Democrats on Monday amassed enough support to block a Senate confirmation vote on President Donald Trump's Supreme Court nominee, Neil Gorsuch, but Republicans vowed to change the Senate rules to ensure the conservative judge gets the lifetime job.
As the Judiciary Committee moved toward sending Gorsuch's nomination to the full Senate, Sen. Christopher Coons became the 41st Democrat to announce support for a procedural hurdle requiring a super-majority of 60 votes in the 100-seat Senate to allow a confirmation vote.
But Republican Senate leaders insist Gorsuch will be confirmed on the Senate floor on Friday regardless of what the Democrats do, even if they have to change long-standing Senate rules.
Coons told fellow members of the Judiciary Committee it would be "tragic" if Republicans change Senate rules to end the filibuster for Supreme Court nominees. "The principles that have defined the Senate are crumbling, and we are poised to hasten that this week," Coons said.
Democratic senators Dianne Feinstein, the committee's top Democrat, and Mark Warner, not a member of the panel, also announced opposition to Gorsuch on Monday and support for a filibuster.
The panel began its meeting and was set to vote later on Monday after its members spoke on Gorsuch's nomination. Republicans hold a 11-9 majority on the committee, which held a four-day confirmation hearing last month, and control the Senate by a 52-48 margin.
If the Democrats mount a successful filibuster, Senate Majority Leader Mitch McConnell would be expected to force a confirmation vote by having the Senate change its rules and allow for a simple majority vote for confirmation of Supreme Court justices, a move sometimes called the "nuclear option" that Trump has urged.
Senate confirmation of Gorsuch, 49, would restore the nine-seat high court's conservative majority, fulfilling one of Trump's top campaign promises. Trump in January nominated Gorsuch, a conservative appeals court judge from Colorado, to the lifetime job as a justice.
Gorsuch was nominated to fill a vacancy created by the February 2016 death of conservative Justice Antonin Scalia.
The actual confirmation vote would be by a simple majority if the filibuster is stopped. To date, three Democrats have come out in support of Gorsuch, and the Republicans would have needed to secure eight Democratic votes to kill a filibuster.
Democratic Sen. Michael Bennet, who represents Gorsuch's home state of Colorado and introduced the nominee during his confirmation hearing, said he would oppose the filibuster effort but did not take a position on whether to vote in favor of the judge.
The committee's chairman, Republican Chuck Grassley, defended Gorsuch as a mainstream jurist worthy of confirmation despite the complaints of many Democrats, and that "there isn't a whole lot of mystery" that the panel will approve the nomination.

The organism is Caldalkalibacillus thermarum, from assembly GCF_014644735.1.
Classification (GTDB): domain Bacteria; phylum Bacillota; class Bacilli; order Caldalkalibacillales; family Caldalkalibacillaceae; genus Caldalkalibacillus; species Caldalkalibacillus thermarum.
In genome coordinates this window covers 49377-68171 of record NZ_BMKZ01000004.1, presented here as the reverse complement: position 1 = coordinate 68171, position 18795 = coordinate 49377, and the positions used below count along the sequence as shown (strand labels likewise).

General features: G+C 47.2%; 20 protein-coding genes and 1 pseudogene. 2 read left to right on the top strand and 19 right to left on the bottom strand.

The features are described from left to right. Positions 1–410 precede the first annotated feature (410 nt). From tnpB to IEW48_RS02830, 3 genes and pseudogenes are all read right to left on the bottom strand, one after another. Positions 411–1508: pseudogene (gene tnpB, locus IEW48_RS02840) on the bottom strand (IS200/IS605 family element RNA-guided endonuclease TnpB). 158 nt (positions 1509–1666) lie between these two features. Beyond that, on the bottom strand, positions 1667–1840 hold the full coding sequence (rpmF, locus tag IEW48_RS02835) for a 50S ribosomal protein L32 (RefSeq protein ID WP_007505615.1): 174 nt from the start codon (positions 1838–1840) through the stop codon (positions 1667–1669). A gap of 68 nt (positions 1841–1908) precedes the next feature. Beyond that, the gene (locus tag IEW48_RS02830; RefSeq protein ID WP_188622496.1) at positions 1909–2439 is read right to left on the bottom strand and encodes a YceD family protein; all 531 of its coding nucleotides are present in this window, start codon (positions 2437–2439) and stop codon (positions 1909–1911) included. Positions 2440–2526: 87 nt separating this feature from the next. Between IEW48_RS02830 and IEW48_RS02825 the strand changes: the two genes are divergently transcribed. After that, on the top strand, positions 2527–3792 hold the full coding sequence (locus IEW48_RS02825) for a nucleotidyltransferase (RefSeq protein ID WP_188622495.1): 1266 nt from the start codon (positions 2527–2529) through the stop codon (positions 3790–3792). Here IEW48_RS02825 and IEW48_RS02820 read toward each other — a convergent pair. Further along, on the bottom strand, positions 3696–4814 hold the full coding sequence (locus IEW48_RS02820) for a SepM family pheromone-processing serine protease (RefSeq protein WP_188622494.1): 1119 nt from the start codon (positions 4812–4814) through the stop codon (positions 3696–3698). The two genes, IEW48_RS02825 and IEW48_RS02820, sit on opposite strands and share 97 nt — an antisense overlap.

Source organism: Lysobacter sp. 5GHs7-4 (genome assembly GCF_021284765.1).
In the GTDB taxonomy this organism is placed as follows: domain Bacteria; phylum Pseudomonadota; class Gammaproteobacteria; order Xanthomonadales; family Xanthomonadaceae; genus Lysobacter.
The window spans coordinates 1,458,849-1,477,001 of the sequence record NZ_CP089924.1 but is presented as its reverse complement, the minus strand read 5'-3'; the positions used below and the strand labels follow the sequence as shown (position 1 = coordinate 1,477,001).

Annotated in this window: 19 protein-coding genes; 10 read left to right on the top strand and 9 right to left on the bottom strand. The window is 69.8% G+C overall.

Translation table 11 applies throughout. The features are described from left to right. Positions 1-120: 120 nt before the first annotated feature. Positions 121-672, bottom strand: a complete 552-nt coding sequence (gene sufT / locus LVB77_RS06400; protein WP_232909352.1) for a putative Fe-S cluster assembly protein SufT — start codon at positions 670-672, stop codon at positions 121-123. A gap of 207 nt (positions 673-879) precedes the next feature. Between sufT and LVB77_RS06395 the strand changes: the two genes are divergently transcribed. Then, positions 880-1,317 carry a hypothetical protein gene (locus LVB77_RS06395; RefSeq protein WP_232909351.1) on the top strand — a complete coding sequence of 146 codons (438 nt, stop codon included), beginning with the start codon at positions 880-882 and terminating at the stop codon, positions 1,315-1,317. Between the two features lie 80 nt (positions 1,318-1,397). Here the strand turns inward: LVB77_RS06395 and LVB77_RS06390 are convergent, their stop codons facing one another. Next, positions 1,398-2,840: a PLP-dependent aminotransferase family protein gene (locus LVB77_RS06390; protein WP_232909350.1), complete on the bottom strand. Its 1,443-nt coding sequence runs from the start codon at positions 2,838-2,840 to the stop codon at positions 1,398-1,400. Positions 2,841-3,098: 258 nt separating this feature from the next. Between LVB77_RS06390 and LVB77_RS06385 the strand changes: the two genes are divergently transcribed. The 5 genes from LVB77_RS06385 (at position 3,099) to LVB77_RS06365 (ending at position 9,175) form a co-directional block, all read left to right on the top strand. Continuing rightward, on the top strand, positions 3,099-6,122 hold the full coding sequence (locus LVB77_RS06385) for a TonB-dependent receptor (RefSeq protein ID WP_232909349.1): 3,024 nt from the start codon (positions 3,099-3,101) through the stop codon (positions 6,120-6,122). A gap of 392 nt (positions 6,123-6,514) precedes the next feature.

Feinstein said this was not a "routine nomination," noting that the Republican-led Senate last year flatly refused to consider Democratic former President Barack Obama's nomination of appellate judge Merrick Garland to fill the same high court vacancy.
"There was simply no reason that the nomination of Judge Garland could not proceed, other than to deny the then-president of the United States, President Barack Obama, the ability to fill the seat," Feinstein said.
Feinstein criticized Gorsuch's rulings in cases involving a fired truck driver and an autistic child and faulted his actions as a lawyer in Republican former President George W. Bush's Justice Department regarding detainee interrogation techniques critics called torture.
Feinstein also said she was disturbed by the millions of dollars of "dark money" from anonymous donors backing advertising and political advocacy by conservative groups to help Gorsuch win confirmation.
'I HATE THAT'
The 60-vote super-majority requirement over the decades has forced the Senate to try to achieve bipartisanship in legislation and in presidential appointments.
Sen. Lindsey Graham, a Republican committee member, expressed regret that his party would be forced to change the Senate rules and said the "damage done to the Senate's going to be real."
"If we have to, we will change the rules, and it looks like we're going to have to. I hate that. I really, really do," Graham said.
Democrats have accused Gorsuch of being insufficiently independent of Trump, evading questions on key Supreme Court rulings of the past including on abortion and political spending, and favoring corporate interests over ordinary Americans.
Committee Democratic Sen. Patrick Leahy said Gorsuch was "excruciatingly evasive" during his confirmation hearing. He called Gorsuch's approach to responding to the committee "patronizing. It's a disservice to the American people and a blight on the confirmation process." Leahy's office made clear he would back a filibuster.
"Over the last couple months, the nominee's opponents have tried to find fault with him. That fault will not stick," Grassley said.
"Judge Gorsuch is by any measure a superbly qualified nominee," added Senator Orrin Hatch, a committee Republican. "He will be impartial, fair and open-minded."
While Gorsuch's opponents would fight a Senate rule change, it was the Democrats who in 2013 changed the Senate rules to limit filibusters after Republicans used the procedure against appeals court nominees selected by Obama. The Senate, then led by Democrats, barred filibusters for executive branch nominees and federal judges aside from Supreme Court justices. Even if Republicans do change the rules, legislation, as opposed to appointments, would still need to meet a 60-vote threshold.